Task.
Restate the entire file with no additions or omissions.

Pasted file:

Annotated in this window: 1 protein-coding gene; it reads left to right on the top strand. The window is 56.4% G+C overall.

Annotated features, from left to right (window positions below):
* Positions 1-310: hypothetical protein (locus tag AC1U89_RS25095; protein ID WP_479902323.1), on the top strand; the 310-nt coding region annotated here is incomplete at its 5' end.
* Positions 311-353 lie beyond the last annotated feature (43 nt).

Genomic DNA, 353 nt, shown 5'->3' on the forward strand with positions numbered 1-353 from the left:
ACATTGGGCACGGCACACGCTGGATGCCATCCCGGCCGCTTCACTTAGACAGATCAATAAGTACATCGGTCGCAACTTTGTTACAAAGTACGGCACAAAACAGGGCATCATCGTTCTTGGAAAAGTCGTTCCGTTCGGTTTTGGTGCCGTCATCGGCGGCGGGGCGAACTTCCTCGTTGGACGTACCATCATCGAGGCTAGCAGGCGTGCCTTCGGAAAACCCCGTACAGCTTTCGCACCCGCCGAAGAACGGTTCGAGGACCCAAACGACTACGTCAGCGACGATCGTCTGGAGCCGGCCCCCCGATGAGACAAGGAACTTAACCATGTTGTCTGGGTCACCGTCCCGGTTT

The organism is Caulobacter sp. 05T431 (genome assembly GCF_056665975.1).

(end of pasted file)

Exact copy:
Annotated in this window: 1 protein-coding gene; it reads left to right on the top strand. The window is 56.4% G+C overall.

Annotated features, from left to right (window positions below):
* Positions 1-310: hypothetical protein (locus tag AC1U89_RS25095; protein ID WP_479902323.1), on the top strand; the 310-nt coding region annotated here is incomplete at its 5' end.
* Positions 311-353 lie beyond the last annotated feature (43 nt).

Genomic DNA, 353 nt, shown 5'->3' on the forward strand with positions numbered 1-353 from the left:
ACATTGGGCACGGCACACGCTGGATGCCATCCCGGCCGCTTCACTTAGACAGATCAATAAGTACATCGGTCGCAACTTTGTTACAAAGTACGGCACAAAACAGGGCATCATCGTTCTTGGAAAAGTCGTTCCGTTCGGTTTTGGTGCCGTCATCGGCGGCGGGGCGAACTTCCTCGTTGGACGTACCATCATCGAGGCTAGCAGGCGTGCCTTCGGAAAACCCCGTACAGCTTTCGCACCCGCCGAAGAACGGTTCGAGGACCCAAACGACTACGTCAGCGACGATCGTCTGGAGCCGGCCCCCCGATGAGACAAGGAACTTAACCATGTTGTCTGGGTCACCGTCCCGGTTT

The organism is Caulobacter sp. 05T431 (genome assembly GCF_056665975.1).